Disclosure: This case was argued for the petitioner by Tom Goldstein, for whom I used to work, but I did not work on this case. Here is a summary. The case has to do with whether Congress purposefully intended to disallow payments to debtors’ attorneys under the bankruptcy code when it omitted them in its recodification of the section of the code authorizing payments to persons for work they do for the estate. The error is so obvious – omitting attorneys from the list of people that can be paid, but not from the list of services that can be paid for -- that I seriously doubt the Court will favor rigid form to create a nonsensical result. I predict the Court will REVERSE.
No. 02-9410 Crawford v. Washington
In this case, Crawford stabbed a guy named Lee. Both Crawford and his wife made statements about the stabbing. At the trial, Crawford invoked the marital privilege to prevent his wife from testifying, but the prosecution entered her out-of-court statements, and Crawford was convicted. Crawford claims that his Sixth Amendment right to confrontation was violated by the admission of the evidence. I am inclined to agree, but I invoke the “not too much thought” doctrine, in order to be able to wiggle out if this is incorrectly predicted as a REVERSE.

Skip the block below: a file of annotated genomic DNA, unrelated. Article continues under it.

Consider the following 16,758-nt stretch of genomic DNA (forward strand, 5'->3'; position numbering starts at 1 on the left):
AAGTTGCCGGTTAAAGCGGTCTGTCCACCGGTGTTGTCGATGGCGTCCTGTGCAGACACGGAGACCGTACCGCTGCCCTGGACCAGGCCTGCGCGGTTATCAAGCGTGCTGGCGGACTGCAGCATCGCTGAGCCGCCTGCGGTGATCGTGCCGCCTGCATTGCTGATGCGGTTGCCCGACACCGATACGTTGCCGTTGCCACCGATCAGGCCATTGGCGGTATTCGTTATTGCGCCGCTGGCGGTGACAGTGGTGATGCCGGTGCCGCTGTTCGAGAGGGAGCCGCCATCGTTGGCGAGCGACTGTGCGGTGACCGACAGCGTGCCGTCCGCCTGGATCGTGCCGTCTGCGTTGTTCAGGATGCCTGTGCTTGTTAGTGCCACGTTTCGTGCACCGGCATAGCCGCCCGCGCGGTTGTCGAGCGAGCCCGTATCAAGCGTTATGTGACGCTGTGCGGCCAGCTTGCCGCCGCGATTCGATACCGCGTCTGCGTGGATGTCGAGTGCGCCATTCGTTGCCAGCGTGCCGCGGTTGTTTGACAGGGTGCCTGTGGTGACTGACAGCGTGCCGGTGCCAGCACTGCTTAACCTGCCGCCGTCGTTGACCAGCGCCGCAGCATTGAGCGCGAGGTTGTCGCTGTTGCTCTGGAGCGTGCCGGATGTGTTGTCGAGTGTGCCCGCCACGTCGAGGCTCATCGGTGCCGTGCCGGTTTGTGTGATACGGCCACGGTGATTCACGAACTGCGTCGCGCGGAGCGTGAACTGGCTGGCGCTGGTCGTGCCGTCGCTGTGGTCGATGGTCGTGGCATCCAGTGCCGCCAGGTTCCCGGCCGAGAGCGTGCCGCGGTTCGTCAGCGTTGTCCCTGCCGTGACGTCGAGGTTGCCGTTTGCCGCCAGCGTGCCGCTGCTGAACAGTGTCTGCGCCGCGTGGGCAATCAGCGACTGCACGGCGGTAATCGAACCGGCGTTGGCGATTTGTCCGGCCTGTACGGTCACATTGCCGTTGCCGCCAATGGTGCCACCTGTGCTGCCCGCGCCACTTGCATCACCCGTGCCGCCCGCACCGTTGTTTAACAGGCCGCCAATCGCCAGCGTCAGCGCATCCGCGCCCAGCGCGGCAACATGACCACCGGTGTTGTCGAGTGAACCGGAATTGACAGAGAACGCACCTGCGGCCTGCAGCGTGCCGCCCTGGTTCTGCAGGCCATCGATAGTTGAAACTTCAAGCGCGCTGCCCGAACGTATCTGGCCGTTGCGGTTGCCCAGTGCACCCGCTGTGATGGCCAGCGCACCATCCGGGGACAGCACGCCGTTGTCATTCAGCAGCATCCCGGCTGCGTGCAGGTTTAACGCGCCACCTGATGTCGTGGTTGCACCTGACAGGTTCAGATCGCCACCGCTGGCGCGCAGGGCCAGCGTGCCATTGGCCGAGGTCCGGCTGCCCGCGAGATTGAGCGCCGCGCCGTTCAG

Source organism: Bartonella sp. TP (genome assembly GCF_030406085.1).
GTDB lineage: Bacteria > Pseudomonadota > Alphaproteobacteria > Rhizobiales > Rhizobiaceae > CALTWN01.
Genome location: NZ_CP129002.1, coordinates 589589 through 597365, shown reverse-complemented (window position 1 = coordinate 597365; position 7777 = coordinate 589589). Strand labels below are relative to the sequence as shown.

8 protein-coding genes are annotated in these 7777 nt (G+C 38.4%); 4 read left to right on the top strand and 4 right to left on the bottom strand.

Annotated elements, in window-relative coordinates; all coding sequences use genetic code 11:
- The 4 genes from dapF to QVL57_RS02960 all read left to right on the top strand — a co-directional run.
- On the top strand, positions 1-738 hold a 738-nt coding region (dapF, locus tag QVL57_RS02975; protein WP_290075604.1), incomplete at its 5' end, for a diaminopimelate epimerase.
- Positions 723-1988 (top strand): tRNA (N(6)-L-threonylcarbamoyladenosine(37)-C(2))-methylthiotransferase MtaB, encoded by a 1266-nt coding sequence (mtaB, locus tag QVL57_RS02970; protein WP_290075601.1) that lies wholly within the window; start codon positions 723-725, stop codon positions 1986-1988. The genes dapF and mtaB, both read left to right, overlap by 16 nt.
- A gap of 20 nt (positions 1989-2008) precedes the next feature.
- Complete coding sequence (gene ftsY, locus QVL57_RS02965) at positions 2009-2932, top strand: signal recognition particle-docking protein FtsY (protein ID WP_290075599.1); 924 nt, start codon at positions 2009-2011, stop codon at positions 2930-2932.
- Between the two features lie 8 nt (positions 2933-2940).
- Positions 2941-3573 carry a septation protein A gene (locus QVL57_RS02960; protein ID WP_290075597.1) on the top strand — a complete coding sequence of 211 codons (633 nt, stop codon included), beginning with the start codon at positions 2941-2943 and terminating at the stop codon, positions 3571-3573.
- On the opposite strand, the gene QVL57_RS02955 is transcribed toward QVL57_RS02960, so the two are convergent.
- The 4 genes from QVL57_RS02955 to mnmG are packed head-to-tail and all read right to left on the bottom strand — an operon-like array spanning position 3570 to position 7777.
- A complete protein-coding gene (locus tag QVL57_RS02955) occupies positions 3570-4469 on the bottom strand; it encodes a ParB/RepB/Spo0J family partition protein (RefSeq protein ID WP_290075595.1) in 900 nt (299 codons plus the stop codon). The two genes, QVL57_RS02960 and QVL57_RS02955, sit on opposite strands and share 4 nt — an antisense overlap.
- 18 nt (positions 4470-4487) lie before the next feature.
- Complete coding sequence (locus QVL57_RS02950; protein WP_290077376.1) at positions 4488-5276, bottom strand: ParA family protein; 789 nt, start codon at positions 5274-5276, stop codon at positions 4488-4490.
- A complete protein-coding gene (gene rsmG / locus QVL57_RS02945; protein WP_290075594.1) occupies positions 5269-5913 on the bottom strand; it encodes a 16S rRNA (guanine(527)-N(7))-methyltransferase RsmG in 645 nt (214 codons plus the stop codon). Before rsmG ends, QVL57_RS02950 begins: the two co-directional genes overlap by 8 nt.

No. 02-1080 General Dynamics Land Systems, Inc., v. Cline
This case is about whether the ADEA prohibits “reverse discrimination.” The statute protects people over 40 from discrimination on the basis of their age. The Sixth Circuit held that discrimination against the protected group in favor of other people in the group is covered. I think the Court will AFFIRM, just because it’s been a while since I predicted AFFIRM.
No. 02-1348 Olympic Airways v. Husain
No, not that Hussein. This Husain died of second-hand smoke on an airplane. That’s what the trial judge found, anyway, and awarded his estate nearly $2 million. Breyer is recused from the case because his brother, Judge Charles Breyer, oversaw the trial. I predict the Court will AFFIRM. (Look, there I go again).
I'll get to the December cases before they are decided, I promise. I can already tell you I predict REVERSE in Fellers.